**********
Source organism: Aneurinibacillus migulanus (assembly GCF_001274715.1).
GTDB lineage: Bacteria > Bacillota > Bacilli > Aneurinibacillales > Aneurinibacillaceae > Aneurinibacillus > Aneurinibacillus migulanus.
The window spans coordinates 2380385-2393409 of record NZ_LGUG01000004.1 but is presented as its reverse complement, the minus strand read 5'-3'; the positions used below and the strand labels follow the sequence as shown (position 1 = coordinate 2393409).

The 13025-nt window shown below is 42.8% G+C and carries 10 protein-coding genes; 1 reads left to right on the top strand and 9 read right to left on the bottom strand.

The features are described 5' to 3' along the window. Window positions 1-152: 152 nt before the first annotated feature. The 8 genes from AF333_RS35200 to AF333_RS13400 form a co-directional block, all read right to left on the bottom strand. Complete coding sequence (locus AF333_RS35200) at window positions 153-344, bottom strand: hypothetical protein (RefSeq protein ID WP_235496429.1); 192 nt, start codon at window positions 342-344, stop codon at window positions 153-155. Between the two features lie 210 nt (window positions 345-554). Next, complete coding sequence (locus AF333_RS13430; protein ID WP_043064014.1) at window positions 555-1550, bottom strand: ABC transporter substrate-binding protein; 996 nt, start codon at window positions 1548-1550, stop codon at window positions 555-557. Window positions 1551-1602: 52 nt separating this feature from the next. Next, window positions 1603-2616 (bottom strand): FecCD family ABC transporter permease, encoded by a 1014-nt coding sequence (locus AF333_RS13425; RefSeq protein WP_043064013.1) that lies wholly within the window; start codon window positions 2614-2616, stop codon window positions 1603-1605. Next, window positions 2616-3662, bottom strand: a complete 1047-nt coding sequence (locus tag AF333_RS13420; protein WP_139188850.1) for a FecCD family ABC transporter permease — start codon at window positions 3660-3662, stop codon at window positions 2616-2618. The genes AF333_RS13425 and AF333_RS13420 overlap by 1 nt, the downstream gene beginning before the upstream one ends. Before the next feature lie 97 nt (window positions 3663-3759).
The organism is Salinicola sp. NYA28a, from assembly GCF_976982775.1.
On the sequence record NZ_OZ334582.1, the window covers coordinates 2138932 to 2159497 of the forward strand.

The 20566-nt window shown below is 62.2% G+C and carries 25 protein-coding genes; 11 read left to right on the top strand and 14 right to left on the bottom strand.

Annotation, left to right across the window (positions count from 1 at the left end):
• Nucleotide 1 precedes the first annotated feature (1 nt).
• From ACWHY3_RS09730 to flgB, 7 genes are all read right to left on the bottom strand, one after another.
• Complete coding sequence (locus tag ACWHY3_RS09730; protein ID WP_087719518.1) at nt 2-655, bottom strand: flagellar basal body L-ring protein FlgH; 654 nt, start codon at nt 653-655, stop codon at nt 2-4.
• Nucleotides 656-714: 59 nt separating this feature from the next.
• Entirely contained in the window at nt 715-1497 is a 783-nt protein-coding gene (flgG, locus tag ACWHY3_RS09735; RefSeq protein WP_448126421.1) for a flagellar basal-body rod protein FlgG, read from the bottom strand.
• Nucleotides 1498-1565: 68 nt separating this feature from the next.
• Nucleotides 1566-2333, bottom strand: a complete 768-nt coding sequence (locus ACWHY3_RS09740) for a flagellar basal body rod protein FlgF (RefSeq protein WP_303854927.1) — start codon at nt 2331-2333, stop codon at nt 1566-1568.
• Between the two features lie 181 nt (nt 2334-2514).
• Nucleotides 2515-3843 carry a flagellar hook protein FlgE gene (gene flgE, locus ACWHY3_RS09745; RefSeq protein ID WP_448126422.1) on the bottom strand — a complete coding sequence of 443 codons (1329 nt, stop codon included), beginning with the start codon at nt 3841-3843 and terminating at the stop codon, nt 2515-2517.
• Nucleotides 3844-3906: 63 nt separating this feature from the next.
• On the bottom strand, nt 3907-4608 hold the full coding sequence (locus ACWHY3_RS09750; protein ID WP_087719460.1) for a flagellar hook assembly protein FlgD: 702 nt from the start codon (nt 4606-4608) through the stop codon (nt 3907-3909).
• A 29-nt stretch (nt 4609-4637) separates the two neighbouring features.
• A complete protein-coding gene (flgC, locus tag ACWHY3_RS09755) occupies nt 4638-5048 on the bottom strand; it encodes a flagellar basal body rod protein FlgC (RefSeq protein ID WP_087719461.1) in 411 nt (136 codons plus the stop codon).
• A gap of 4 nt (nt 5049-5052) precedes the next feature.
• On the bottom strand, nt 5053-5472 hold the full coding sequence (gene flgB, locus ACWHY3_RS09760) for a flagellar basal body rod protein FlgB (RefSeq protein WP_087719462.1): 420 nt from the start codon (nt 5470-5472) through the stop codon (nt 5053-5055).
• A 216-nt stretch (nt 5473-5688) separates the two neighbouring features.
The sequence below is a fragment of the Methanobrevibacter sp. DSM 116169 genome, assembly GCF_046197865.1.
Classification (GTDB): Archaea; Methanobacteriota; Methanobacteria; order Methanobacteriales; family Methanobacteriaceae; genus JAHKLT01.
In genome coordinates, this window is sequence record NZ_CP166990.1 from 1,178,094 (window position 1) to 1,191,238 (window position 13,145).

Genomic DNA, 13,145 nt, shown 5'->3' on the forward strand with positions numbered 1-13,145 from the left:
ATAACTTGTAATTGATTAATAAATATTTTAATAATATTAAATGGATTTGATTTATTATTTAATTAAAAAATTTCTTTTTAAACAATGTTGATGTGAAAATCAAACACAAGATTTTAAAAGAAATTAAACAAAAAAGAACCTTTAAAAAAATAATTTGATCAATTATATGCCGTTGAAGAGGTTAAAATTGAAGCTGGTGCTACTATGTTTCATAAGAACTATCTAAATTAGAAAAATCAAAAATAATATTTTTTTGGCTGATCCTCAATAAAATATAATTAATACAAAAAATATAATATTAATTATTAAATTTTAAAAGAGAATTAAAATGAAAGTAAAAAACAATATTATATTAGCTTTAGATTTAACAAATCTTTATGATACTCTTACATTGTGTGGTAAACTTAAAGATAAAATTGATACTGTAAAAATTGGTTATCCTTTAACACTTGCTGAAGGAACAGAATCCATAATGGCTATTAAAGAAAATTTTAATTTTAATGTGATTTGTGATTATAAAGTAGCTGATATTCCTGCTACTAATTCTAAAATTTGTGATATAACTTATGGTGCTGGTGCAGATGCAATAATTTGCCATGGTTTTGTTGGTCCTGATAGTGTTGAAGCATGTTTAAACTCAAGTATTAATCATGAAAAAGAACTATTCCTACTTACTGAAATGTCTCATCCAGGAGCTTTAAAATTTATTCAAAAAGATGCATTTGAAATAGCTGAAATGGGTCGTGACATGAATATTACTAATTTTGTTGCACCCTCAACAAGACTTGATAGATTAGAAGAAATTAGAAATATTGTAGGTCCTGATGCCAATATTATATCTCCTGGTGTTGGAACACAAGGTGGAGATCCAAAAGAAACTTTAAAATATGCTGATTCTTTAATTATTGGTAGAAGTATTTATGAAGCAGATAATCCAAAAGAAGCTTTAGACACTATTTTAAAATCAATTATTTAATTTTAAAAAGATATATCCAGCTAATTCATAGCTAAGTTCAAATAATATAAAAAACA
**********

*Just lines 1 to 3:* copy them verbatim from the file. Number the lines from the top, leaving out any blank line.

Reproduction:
Source organism: Aneurinibacillus migulanus (assembly GCF_001274715.1).
GTDB lineage: Bacteria > Bacillota > Bacilli > Aneurinibacillales > Aneurinibacillaceae > Aneurinibacillus > Aneurinibacillus migulanus.
The window spans coordinates 2380385-2393409 of record NZ_LGUG01000004.1 but is presented as its reverse complement, the minus strand read 5'-3'; the positions used below and the strand labels follow the sequence as shown (position 1 = coordinate 2393409).